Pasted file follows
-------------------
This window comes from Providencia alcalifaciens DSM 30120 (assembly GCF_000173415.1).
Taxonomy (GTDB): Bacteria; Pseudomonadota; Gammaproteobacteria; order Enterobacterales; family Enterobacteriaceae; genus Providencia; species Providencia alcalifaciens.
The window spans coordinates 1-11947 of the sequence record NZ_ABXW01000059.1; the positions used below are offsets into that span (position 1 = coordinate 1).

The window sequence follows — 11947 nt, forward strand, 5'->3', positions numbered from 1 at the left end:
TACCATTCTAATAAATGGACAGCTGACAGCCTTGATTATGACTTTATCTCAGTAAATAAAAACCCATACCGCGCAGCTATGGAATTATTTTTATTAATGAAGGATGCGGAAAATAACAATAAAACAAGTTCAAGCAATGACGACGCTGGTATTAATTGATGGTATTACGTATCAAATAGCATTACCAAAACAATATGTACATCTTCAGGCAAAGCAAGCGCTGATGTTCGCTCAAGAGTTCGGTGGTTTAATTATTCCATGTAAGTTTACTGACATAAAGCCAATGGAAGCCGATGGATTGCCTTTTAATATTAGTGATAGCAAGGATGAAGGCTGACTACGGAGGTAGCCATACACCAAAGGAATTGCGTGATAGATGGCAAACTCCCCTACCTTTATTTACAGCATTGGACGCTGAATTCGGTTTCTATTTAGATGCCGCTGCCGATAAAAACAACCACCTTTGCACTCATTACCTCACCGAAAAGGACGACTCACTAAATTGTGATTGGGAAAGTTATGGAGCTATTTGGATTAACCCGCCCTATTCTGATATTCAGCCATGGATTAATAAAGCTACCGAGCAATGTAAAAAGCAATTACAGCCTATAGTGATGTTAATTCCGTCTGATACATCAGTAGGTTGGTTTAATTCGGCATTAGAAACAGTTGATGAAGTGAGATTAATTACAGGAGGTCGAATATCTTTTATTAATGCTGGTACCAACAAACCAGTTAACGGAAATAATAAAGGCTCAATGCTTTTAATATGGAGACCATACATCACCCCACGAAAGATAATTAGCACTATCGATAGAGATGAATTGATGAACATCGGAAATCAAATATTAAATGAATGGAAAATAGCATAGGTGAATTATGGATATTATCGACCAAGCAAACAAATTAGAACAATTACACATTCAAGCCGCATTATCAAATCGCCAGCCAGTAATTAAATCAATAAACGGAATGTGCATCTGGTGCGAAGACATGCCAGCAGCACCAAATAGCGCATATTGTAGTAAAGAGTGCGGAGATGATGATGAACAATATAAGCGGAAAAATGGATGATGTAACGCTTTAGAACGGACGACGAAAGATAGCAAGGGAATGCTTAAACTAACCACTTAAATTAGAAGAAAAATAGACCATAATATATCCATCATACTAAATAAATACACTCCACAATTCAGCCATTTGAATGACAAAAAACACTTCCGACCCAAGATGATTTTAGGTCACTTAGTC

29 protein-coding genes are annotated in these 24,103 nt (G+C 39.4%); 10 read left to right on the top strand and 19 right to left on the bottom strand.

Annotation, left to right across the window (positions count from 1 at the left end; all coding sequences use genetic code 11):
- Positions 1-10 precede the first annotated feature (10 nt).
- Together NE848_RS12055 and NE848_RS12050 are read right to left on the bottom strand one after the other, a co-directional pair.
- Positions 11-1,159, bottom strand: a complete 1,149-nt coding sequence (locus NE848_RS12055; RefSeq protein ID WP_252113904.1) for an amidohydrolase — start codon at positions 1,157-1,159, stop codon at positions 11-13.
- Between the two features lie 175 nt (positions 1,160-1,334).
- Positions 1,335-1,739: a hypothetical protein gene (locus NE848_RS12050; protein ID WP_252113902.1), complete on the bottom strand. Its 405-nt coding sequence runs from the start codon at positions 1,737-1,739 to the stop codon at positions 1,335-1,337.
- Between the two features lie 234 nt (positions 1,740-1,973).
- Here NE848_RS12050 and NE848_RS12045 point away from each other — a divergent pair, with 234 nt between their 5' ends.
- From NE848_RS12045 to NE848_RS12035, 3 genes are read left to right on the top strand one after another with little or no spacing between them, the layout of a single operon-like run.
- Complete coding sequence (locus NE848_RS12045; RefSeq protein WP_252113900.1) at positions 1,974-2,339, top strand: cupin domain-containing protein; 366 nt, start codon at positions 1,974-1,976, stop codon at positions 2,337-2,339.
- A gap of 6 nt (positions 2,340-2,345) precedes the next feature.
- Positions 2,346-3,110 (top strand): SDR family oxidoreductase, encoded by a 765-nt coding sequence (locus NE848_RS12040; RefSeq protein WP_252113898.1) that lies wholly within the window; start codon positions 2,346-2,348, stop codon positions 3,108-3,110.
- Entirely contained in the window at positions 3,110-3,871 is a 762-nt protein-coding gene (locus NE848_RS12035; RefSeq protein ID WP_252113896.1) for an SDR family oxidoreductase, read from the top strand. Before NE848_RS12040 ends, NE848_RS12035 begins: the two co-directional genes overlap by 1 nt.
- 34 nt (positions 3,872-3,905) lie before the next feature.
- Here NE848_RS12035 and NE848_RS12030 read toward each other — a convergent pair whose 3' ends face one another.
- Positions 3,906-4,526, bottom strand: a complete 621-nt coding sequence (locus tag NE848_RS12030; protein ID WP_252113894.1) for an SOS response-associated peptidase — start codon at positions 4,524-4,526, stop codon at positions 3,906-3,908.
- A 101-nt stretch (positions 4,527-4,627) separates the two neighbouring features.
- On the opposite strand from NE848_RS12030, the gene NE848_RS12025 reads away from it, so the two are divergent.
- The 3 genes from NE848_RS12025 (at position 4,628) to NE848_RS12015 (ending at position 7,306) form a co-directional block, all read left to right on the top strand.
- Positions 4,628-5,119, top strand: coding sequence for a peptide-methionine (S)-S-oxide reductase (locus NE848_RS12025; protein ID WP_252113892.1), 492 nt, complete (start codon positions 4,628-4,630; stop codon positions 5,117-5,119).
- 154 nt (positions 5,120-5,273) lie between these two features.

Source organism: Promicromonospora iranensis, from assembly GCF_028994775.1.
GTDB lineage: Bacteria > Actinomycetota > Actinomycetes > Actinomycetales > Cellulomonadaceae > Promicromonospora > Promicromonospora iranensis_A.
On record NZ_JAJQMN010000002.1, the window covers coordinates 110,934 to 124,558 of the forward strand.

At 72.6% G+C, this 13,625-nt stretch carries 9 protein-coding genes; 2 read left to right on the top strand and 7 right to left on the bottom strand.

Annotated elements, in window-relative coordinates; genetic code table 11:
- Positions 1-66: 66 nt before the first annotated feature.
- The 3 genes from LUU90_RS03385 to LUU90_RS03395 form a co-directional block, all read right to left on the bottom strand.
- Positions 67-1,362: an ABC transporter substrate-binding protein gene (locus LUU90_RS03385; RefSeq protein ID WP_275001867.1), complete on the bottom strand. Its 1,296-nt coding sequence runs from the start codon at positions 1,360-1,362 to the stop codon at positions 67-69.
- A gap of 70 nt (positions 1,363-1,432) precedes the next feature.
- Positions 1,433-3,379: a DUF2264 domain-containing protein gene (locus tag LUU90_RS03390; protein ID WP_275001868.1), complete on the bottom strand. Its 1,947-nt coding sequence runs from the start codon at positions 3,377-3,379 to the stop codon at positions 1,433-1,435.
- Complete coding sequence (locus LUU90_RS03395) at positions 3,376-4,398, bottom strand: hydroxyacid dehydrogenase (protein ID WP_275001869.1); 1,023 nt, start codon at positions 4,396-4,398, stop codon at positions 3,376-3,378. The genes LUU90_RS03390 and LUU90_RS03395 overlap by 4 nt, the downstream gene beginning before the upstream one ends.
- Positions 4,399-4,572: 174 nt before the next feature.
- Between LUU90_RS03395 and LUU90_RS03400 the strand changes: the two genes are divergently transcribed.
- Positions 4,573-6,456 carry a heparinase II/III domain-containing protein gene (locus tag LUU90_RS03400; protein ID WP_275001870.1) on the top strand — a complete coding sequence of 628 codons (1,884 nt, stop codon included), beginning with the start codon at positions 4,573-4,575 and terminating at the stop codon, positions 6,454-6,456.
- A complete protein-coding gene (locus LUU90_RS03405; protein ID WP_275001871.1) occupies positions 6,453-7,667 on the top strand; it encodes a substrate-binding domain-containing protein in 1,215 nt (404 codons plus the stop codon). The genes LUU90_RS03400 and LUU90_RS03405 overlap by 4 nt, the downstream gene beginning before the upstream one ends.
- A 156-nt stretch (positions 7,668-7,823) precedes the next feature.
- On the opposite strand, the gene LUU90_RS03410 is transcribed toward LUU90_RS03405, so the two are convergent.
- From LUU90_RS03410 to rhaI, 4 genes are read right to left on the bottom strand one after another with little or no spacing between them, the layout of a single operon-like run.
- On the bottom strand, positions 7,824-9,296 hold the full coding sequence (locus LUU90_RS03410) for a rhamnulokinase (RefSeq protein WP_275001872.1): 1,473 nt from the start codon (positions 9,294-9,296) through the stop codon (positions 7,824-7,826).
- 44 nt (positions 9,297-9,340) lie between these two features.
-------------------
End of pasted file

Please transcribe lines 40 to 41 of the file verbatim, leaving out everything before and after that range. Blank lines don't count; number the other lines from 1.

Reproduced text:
- Between LUU90_RS03395 and LUU90_RS03400 the strand changes: the two genes are divergently transcribed.
- Positions 4,573-6,456 carry a heparinase II/III domain-containing protein gene (locus tag LUU90_RS03400; protein ID WP_275001870.1) on the top strand — a complete coding sequence of 628 codons (1,884 nt, stop codon included), beginning with the start codon at positions 4,573-4,575 and terminating at the stop codon, positions 6,454-6,456.